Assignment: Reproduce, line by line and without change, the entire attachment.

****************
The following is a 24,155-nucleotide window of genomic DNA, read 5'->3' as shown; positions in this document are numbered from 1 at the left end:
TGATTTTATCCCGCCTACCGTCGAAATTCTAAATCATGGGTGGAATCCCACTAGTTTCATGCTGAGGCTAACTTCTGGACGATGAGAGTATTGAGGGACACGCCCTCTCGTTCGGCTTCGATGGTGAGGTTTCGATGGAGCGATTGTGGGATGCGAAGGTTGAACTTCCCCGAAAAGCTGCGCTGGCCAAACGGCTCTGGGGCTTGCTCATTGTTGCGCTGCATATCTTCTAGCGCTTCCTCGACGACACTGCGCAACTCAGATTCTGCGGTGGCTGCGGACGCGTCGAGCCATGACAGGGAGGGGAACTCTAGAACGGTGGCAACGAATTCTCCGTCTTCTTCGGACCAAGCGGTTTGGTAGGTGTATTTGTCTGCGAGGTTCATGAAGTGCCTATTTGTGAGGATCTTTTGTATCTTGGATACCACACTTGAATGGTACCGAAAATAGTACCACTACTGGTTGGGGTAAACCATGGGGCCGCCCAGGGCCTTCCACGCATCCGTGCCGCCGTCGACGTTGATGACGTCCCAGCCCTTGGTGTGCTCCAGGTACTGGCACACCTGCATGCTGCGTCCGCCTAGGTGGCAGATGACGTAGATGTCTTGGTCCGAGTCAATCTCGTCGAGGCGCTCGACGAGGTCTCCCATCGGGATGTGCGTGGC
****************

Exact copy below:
The following is a 24,155-nucleotide window of genomic DNA, read 5'->3' as shown; positions in this document are numbered from 1 at the left end:
TGATTTTATCCCGCCTACCGTCGAAATTCTAAATCATGGGTGGAATCCCACTAGTTTCATGCTGAGGCTAACTTCTGGACGATGAGAGTATTGAGGGACACGCCCTCTCGTTCGGCTTCGATGGTGAGGTTTCGATGGAGCGATTGTGGGATGCGAAGGTTGAACTTCCCCGAAAAGCTGCGCTGGCCAAACGGCTCTGGGGCTTGCTCATTGTTGCGCTGCATATCTTCTAGCGCTTCCTCGACGACACTGCGCAACTCAGATTCTGCGGTGGCTGCGGACGCGTCGAGCCATGACAGGGAGGGGAACTCTAGAACGGTGGCAACGAATTCTCCGTCTTCTTCGGACCAAGCGGTTTGGTAGGTGTATTTGTCTGCGAGGTTCATGAAGTGCCTATTTGTGAGGATCTTTTGTATCTTGGATACCACACTTGAATGGTACCGAAAATAGTACCACTACTGGTTGGGGTAAACCATGGGGCCGCCCAGGGCCTTCCACGCATCCGTGCCGCCGTCGACGTTGATGACGTCCCAGCCCTTGGTGTGCTCCAGGTACTGGCACACCTGCATGCTGCGTCCGCCTAGGTGGCAGATGACGTAGATGTCTTGGTCCGAGTCAATCTCGTCGAGGCGCTCGACGAGGTCTCCCATCGGGATGTGCGTGGC